Radiology Research and Practice

Radiology Research and Practice / 2020 / Article

Research Article | Open Access

Volume 2020 |Article ID 4589120 | https://doi.org/10.1155/2020/4589120

Emmanuel Kobina Mesi Edzie, Klenam Dzefi-Tettey, Philip Narteh Gorleku, James William Ampofo, Albert Dayor Piersson, Abdul Raman Asemah, Henry Kusodzi, Richard Ato Edzie, "Perception of Ghanaian Primigravidas Undergoing Their First Antenatal Ultrasonography in Cape Coast", Radiology Research and Practice, vol. 2020, Article ID 4589120, 10 pages, 2020. https://doi.org/10.1155/2020/4589120

Perception of Ghanaian Primigravidas Undergoing Their First Antenatal Ultrasonography in Cape Coast

Academic Editor: Daniele La Forgia
Received02 Apr 2020
Revised12 Oct 2020
Accepted14 Oct 2020
Published23 Oct 2020

Abstract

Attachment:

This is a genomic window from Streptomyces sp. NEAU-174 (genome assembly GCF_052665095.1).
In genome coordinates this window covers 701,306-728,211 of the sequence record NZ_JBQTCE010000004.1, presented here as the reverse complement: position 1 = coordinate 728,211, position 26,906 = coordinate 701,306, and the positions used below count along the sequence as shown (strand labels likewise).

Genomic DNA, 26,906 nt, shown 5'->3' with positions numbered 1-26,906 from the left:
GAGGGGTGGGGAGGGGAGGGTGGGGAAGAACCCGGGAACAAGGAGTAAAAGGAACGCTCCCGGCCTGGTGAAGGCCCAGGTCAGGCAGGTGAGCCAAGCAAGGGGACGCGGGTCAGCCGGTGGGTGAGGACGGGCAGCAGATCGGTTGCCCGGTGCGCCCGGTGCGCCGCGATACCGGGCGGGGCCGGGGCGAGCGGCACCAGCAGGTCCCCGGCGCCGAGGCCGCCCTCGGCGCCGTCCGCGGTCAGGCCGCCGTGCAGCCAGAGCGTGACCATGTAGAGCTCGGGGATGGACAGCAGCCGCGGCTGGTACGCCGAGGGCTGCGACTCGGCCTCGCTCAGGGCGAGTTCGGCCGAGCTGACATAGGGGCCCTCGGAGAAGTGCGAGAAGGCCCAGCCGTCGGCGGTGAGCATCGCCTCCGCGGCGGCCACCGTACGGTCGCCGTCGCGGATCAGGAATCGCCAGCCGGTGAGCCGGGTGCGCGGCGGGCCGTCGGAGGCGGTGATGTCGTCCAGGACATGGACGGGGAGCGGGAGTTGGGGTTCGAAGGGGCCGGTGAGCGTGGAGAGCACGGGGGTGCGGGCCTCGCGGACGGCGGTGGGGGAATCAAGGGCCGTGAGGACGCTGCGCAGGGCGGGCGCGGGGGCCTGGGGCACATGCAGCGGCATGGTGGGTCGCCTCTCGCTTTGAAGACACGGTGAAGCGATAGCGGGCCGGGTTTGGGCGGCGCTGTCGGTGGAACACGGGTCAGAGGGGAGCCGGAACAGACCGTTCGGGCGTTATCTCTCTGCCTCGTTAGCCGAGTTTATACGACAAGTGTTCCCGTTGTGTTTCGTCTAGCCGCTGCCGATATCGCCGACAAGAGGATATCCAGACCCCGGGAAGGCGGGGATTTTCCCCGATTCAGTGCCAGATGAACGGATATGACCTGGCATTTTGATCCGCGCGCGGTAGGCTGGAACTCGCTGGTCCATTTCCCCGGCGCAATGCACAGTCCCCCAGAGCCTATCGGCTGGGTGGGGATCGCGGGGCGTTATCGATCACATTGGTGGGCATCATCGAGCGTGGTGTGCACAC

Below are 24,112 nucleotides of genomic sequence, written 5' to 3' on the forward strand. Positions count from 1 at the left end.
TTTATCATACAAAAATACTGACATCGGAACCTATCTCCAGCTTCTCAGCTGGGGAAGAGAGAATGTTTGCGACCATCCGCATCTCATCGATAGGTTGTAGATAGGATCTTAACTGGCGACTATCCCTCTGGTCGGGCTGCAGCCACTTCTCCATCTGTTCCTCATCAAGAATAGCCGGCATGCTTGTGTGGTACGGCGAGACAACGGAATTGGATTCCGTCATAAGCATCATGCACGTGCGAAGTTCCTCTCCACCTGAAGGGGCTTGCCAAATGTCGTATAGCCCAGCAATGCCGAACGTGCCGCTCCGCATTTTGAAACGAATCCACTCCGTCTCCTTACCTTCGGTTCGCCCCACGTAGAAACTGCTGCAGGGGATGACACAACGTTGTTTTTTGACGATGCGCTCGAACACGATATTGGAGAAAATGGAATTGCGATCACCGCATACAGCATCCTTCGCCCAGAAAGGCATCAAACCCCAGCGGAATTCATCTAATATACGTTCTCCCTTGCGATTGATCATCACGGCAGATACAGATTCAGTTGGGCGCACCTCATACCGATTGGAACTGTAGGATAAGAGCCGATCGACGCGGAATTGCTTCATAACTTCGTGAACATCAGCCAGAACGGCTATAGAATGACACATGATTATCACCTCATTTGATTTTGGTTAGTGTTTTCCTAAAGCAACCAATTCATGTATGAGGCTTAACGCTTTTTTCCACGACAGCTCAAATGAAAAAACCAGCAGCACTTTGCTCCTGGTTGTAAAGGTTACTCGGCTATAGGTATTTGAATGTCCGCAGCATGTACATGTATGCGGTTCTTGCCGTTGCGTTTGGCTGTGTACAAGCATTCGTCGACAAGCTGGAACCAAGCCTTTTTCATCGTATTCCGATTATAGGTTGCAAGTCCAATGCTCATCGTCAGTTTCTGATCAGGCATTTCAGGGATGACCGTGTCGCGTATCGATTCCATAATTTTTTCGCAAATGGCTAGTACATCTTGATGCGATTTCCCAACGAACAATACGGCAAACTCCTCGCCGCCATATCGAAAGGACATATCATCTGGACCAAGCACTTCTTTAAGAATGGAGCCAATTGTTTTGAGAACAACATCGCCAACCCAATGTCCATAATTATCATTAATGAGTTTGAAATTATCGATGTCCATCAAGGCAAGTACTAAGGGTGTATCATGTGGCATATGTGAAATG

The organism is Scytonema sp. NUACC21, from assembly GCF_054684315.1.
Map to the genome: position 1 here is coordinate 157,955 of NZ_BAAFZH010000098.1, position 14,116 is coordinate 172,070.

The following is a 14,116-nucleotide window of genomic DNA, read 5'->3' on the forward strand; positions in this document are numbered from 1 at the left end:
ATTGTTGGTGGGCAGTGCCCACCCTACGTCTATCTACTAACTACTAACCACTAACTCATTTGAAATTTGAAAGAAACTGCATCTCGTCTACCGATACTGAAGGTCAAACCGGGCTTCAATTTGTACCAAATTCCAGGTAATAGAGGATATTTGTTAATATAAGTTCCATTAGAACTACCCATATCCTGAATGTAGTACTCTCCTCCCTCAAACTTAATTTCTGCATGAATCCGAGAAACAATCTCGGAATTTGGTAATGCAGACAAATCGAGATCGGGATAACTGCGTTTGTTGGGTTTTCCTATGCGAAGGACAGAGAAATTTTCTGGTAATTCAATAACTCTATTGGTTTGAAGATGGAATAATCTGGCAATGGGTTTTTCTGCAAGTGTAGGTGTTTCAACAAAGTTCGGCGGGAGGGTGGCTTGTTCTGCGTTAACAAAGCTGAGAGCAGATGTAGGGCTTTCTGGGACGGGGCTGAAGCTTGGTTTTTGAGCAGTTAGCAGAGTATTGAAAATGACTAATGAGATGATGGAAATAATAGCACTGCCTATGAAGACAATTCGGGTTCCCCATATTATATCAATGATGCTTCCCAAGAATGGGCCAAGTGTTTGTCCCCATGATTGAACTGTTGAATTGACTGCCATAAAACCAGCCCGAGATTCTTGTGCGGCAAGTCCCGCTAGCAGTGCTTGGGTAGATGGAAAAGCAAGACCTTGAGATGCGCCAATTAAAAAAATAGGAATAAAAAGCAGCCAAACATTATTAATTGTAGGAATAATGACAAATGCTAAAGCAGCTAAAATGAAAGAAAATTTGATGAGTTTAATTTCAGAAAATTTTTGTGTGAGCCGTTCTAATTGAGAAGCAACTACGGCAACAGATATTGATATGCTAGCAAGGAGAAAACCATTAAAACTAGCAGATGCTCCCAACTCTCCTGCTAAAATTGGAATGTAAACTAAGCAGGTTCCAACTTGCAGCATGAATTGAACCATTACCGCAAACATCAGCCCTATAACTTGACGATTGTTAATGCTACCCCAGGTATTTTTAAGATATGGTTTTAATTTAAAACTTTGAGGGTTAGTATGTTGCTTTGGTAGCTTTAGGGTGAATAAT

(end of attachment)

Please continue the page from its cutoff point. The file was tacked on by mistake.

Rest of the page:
Ultrasound scans have become an essential requirement of pregnancy care in countries with developed health services and increasingly being used in medical practice in Ghana as well. The aim of this study was to find out the perception of primigravidas experiencing antenatal ultrasonography for the first time in Cape Coast. This was a descriptive, prospective study which employed the use of a questionnaire to obtain data from 384 consented respondents, who were primigravidas experiencing antenatal ultrasonography for the first time in three selected public health facilities in Cape Coast Metropolis over a six-month period. Sociodemographic data, reasons for undergoing antenatal ultrasound, their expectations, knowledge in fetal abnormalities, and suggestions to help improve their future experiences were collected. The data were analyzed using SPSS software, version 20.0 (SPSS Inc., Chicago, IL, USA). Out of a total number of 384 respondents, 87.8% of them knew about what ultrasound is used for. 87.5% scanned because a doctor or midwife requested for the scan whilst 53.9% scanned to check for fetal abnormalities. 98.4% indicated that ultrasound scanning has positive effects on pregnancy outcome. An expensive service was stated as a negative reason that would influence the decision to undergo the examination next time; nonetheless, 90.4% would recommend it to other women and suggested showing the fetus on monitor while scanning and providing accurate findings would make their future experiences better. The perception of the primigravidas was largely positive. Checking for fetal abnormalities was a major reason for the scans, although their knowledge in specific fetal abnormalities was low. They expected to know the fetal sex, but that was not a major reason for scanning. Showing them the monitor was the most frequent suggestion to make future experience better.